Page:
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Beyond Penn's Treaty

Joseph Moore's Journal

Page out of 55

our horses as before. The following day we travel-
led hard, being very desirous to reach some house
to lodge in. According to the account given us, we
rode about fifty miles, and truly we thought them
long enough. Arrived at Buffalo Creek about sun
set, and put up at landlord Winney

's; most of us
lodged on the floor and slept well; also, had plenty
of grass for the horses. The country we have pass-
ed through the last two days, is Indian lands, and
one continued wilderness. Much of the land ap-
pears very good, with a variety of timber, such as
oak, hickory, sugar maple, elm, ash, beech, linn,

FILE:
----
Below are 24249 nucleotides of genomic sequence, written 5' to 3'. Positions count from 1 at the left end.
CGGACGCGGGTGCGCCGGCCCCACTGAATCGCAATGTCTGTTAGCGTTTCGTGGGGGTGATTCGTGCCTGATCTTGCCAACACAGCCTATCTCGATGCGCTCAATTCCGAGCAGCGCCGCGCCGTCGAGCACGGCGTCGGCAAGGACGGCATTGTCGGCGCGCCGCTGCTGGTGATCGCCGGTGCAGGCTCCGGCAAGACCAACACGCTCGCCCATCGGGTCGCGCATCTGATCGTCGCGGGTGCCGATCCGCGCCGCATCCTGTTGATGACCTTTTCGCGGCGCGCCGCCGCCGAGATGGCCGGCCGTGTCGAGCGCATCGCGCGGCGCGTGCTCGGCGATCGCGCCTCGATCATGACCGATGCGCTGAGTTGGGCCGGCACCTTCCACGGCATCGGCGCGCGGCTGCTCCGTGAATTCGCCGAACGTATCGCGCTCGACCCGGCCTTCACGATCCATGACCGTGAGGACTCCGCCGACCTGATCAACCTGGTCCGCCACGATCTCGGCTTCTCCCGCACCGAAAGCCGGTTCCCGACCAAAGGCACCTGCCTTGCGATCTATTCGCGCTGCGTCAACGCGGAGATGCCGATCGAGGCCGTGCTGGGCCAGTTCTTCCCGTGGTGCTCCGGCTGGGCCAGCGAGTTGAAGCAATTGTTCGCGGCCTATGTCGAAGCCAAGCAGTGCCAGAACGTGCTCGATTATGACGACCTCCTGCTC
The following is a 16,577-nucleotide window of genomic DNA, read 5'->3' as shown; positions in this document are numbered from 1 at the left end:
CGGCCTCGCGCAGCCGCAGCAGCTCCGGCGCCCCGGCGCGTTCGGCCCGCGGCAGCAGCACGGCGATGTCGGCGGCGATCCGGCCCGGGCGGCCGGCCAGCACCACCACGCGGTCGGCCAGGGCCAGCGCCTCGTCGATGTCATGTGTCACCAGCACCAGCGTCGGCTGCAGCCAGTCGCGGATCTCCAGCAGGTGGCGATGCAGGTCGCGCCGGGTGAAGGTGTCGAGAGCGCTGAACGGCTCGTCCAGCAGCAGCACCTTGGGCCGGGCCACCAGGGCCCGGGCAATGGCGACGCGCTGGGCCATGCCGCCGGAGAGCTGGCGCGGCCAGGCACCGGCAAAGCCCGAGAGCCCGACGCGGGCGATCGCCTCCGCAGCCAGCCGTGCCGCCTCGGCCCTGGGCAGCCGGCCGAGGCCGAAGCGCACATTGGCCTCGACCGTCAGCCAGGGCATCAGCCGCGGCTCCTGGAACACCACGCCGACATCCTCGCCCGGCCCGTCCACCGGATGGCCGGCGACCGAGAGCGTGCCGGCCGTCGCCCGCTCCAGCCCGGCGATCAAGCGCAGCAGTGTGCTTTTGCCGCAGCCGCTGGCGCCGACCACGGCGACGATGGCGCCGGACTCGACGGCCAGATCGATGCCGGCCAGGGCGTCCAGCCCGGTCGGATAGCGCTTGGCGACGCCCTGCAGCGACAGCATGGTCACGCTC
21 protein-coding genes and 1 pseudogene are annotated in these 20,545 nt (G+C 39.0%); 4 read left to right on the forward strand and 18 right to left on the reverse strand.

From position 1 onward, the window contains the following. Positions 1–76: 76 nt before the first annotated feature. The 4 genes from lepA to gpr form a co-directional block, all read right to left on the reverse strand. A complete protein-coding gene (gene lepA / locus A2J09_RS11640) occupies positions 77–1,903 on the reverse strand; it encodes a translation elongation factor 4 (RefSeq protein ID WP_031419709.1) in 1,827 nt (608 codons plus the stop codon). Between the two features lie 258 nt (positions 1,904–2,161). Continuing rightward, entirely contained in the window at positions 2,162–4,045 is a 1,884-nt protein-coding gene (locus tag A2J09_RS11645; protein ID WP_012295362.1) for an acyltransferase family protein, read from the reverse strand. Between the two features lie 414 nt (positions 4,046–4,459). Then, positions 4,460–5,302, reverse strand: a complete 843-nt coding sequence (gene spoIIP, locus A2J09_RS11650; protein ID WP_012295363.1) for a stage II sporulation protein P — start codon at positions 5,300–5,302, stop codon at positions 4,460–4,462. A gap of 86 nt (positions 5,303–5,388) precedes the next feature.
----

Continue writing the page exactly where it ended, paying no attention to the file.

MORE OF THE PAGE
pine, cherry, butternut, &c.


Rode about three miles to the ferry, nearly
opposite Fort Erie

, most of the way along the beach
of Lake Erie. Here we crossed over the outlet of
the lake, a large and strong current, landed in the
British dominions, and rode down the banks of the
river to Charles Willson's near the great falls. The
whole distance to this place is four hundred and
twenty-seven miles. In the evening, walked to
the brow of the bank to view the mighty cataract.
Next morning went again, descended a very steep
hill and walked to the rock over which the water
falls, which appears tremendous indeed. There are
rapids above the cataract that fall, it is said, fifty feet
(and it looks likely to be so) within the distance of
little more than half a mile. After satisfying our
curiosity here, the commissioners went on to gover-
nor Simcoe
's, at Navy Hall, sixteen miles. This is
nearly opposite the garrison, which stands on a point
of land in the United States. John Parrish, John
, and myself, went about two miles to our